Philippine Court Dismisses Illegal Firearms Charges Against Journalist

Nonoy Espina
Bacolod, Philippines
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Philippine Court Dismisses Illegal Firearms Charges Against Journalist A protester raises a mask inscribed with “justice” during a rally in Manila to mark International Human Rights Day, Dec. 10, 2020.
Basilio Sepe/BenarNews

A Philippine judge dismissed charges of illegal possession of firearms and explosives Friday against a journalist, Lady Ann Salem, who was arrested in December in what rights and media groups said was a government attempt to silence critical voices.

The judge also dismissed similar charges against a trade union activist, Rodrigo Esparago. The two were among seven people taken into custody on Dec. 10, when police officers allegedly found weapons and explosives in their homes after serving them with search warrants.

The warrants served on Salem and Esparago “were issued in violation of the constitution and Rules of Court,” Judge Monique Quisumbing-Ignacio, of the Mandaluyong Regional Trial Court, said in her order dismissing the charges.

Therefore, items found during the course of their arrest were deemed “inadmissible in evidence, being fruits of the poisonous tree” and leaving the cases with “no leg to stand on,” the judge ruled.

Because of “numerous inconsistencies” in the testimonies of the police officers, which were the “sole basis for the issuance of the search warrants,” Quisumbing-Ignacio said “probable cause was not sufficiently established.”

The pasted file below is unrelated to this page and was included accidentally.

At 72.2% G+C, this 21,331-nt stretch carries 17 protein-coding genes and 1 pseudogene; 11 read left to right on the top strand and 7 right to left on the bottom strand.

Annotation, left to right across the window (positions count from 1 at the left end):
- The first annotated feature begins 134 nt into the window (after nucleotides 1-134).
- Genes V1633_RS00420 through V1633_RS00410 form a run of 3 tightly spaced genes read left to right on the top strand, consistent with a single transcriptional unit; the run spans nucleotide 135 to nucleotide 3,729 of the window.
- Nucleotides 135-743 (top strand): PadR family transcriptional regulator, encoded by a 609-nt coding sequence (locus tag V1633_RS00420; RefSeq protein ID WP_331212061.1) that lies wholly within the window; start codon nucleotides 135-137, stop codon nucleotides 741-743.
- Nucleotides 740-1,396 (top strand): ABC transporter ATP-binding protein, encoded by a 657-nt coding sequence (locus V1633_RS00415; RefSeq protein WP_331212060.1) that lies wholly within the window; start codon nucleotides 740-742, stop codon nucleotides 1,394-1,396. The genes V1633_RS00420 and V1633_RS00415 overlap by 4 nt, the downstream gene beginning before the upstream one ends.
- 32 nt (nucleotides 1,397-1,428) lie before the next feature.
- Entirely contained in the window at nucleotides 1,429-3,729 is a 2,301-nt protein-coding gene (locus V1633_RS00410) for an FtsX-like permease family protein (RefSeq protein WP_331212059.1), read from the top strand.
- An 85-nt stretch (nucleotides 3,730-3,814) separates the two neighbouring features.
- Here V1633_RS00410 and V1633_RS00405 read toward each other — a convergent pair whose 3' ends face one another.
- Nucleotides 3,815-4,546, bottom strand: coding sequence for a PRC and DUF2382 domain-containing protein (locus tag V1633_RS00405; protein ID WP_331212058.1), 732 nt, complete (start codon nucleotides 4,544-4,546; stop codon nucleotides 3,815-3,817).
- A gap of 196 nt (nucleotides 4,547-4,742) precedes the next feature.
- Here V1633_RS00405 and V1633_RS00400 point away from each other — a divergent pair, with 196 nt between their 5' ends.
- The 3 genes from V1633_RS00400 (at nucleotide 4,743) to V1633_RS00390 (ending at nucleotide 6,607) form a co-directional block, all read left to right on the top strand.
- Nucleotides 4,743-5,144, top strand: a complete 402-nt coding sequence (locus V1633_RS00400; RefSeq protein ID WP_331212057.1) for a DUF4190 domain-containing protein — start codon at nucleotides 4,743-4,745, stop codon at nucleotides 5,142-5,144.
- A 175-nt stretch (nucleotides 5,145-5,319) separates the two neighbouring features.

Salem is the editor of an online publication, Manila Today. The military had accused it of being a front for communist insurgents. Salem had strongly denied the accusation.

Kristina Konti, Salem’s lawyer, said they may file counter-charges against the police and the judge who issued the warrant.

“[W]e can … focus our attention on exacting accountability,” she told BenarNews.

The Public Interest Law Center (PILC), a legal rights NGO, called the decision to dismiss charges against Salem and Esparago “a severe blow” to the National Task Force to End Local Communist Armed Conflict,” a body whose mission it is to end a 52-year insurgency.

The task force had “claimed the arrests as a victory in the anti-insurgency campaign,” PILC said.  

The military task force has “red tagged” several people, in addition to Salem.

As part of red tagging, the military names groups or individuals as being supporters of communist rebels, or as insurgents themselves involved with alleged legal fronts for the Communist Party of the Philippines and its armed wing, the New People’s Army.

This week, the task force’s spokesman, Lt. Gen. Antonio Parlade Jr., accused another journalist of being a propagandist for communist insurgents.

The reporter, Tetch Torres-Tupas, works for the Philippine Daily Inquirer. She had reported about a petition by two members of an Aeta tribe against an anti-terrorism law, which the government passed last year.

Torres-Tupas wrote about the tribe members asking for the Supreme Court’s permission to join 37 petitions that seek to declare the Anti-Terrorism Act of 2020 unconstitutional. Rights groups have said the law is meant to stifle dissent against the government of President Rodrigo Duterte.

Harassment of the reporters has become common in the Philippines. Duterte has been at odds with journalists for reporting on his administration’s drug war, which has left thousands of dead since he took office in 2016.

In addition, his legislative allies last year shut down the free channel of national broadcaster ABS-CBN Corp., while the head of online news site Rappler, Maria Ressa, was convicted of cyber libel, but remains free pending an appeal.


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